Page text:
N.E.M. Insurance Company (Nigeria) Plc (NEM.ng) listed on the Nigerian Stock Exchange under the Insurance sector has released it’s 2019 interim results for the third quarter.For more information about N.E.M. Insurance Company (Nigeria) Plc (NEM.ng) reports, abridged reports, interim earnings results and earnings presentations, visit the N.E.M. Insurance Company (Nigeria) Plc (NEM.ng) company page on AfricanFinancials.Document: N.E.M. Insurance Company (Nigeria) Plc (NEM.ng) 2019 interim results for the third quarter.Company ProfileNEM Insurance Company (Nigeria) Plc offers all classes of life and non-life insurance products to the personal and corporate sectors in Nigeria. Personal products include travel, motoring, professional indemnity, goods in transit and fire and special perils. Products for small-to-medium businesses include cover for burglary, product liability, fidelity guarantee, personal/group personal accident, travel, money and motor insurance. Corporate products include cover for general business, marine, aviation, oil and gas, engineering, bonds and motor insurance. NEM Insurance Plc was established in 1948 as an agent for Edward Turner & Co.; became a Nigerian branch of NEM General Insurance Association Limited of London in 1965; and merged with Vigilant Insurance Company Limited to transact all classes of general insurance. The company has expanded its operations into the West Africa sub-region in 2009 through its subsidiary NEM Insurance (Ghana) Limited which subsequently merged with Regency Alliance to form Regency NEM Insurance (Ghana) Limited in 2016. The company’s head office is in Lagos, Nigeria. NEM Insurance Company (Nigeria) Plc is listed on the Nigerian Stock Exchange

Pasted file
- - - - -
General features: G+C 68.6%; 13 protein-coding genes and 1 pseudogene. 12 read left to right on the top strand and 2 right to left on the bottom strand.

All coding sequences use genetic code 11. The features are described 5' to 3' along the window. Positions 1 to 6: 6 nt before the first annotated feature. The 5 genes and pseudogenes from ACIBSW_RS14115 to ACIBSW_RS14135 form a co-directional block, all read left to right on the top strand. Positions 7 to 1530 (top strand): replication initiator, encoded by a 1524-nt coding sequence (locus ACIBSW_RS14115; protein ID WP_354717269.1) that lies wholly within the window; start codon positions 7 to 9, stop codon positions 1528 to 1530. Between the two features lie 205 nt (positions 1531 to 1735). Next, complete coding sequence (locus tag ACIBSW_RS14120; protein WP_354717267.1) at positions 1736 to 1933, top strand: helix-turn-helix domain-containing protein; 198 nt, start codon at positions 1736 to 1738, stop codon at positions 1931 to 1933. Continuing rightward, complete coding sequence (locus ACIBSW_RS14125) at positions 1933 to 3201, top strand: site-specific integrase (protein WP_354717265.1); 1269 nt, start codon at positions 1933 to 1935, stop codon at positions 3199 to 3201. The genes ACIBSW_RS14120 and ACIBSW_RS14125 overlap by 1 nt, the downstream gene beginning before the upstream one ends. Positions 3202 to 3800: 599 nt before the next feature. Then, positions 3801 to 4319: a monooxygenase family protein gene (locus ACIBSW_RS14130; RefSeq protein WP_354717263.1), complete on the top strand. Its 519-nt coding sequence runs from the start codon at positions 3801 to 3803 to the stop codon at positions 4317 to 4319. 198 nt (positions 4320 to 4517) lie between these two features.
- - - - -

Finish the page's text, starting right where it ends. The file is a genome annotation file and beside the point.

By Andy Eubank – Aug 3, 2016 SHARE Facebook Twitter SHARE Facebook Twitter Previous articleShort Term Dryness Causing ConcernNext articleMorning Outlook Andy Eubank Indiana Farmland Values Drop over 8% Home Indiana Agriculture News Indiana Farmland Values Drop over 8% Farmland value dropThe new 2016 Purdue Farmland Value Survey is now public, and the survey confirms that Indiana farmland values continue their downward trend. The average declines are 8.2 to 8.7 percent depending on land quality, and declines of this size haven’t been seen since the mid-1980s.Purdue agricultural economists Craig Dobbins and Kim Cook are the report authors and Dobbins told HAT it’s obvious what has values in retreat.“We’re adjusting to the lower income environment, the lower price environment, the lowered expectations about what prices are going to be in the future. Those sorts of things are really beginning to have an impact now. The evidence is pretty clear that we’re in a re-adjustment process when it comes to farmland values.”The average farmland value has fallen about 13 percent over the last 2 years. The drop follows several years of spikes in the prices paid for farmland.“Yes, there was probably some over-optimism that was in the market,” Dobbins says, “and now maybe we’re on the other side and of that and there’s over-pessimism in the market.”Cash rents also declined for the second consecutive year.The survey shows that top and average-quality farmland fell by an average of 8.2 percent from last year, and poor-quality farmland declined by 8.7 percent. Top land fell from $9,266 per acre to $8,508, average land from $7,672 to $7,041 and poor land from $5,863 to $5,353.The downward change in farmland values was consistent across the five regions of the state, although the North region had the largest year-to-year drop, with declines of 14.2 percent, 10.7 percent and 10.2 percent for top, average and poor farmland, respectively. The authors noted that declines of at least 10 percent are rare.“In addition, the farmland value change in this region did not support the conventional wisdom of top-quality land maintaining its value better than lower-quality farmland in a downturn,” they wrote.This year’s decline in cash rents across all land qualities was the largest since 1987. Over the past year, cash rents declined by an average of 9.8 percent to 10.9 percent. Top land had an average cash rent of $257 per acre, average land $204 per acre and poor land $157 per acre.The survey respondents indicated that they believe there will be a continuation of low grain prices, low and stable long-term interest rates and low inflation rates. If they prove to be correct, the authors said there is likely to be slower growth in farmland earnings and that producers’ per-unit cost of production would need to be lowered further.“Lowering per-unit cost of production will take time and will likely be a combination of adjustments in lower input costs, higher yields, and lower cash rents and farmland values, each contributing a small change,” they wrote.Respondents expected farmland values to fall an additional 1.9 percent to 2.2 percent during the last half of 2016,Long-term, the direction is less clear.“Respondents were divided just about equally across higher, no change and lower,” the authors said.Those expecting farmland values to be higher in five years projected an average increase of 7.6 percent. Those expecting declines projected an average decline of 9.5 percent.When asked to project cash rents for 2017, respondents expected a further decline of 4.5 percent.The annual Purdue Farmland Value Survey is based on responses from rural appraisers, commercial bank and Farm Credit Mid-America agricultural loan officers, Farm Service Agency personnel, farm managers and farmers. The results provide information about the general level and trend in farmland values and cash rents. The survey does not indicate specific values for an individual farm.The full report is available at https://ag.purdue.edu/agecon/Pages/Purdue-Agricultural-Economics-Report.aspx.Source: Purdue News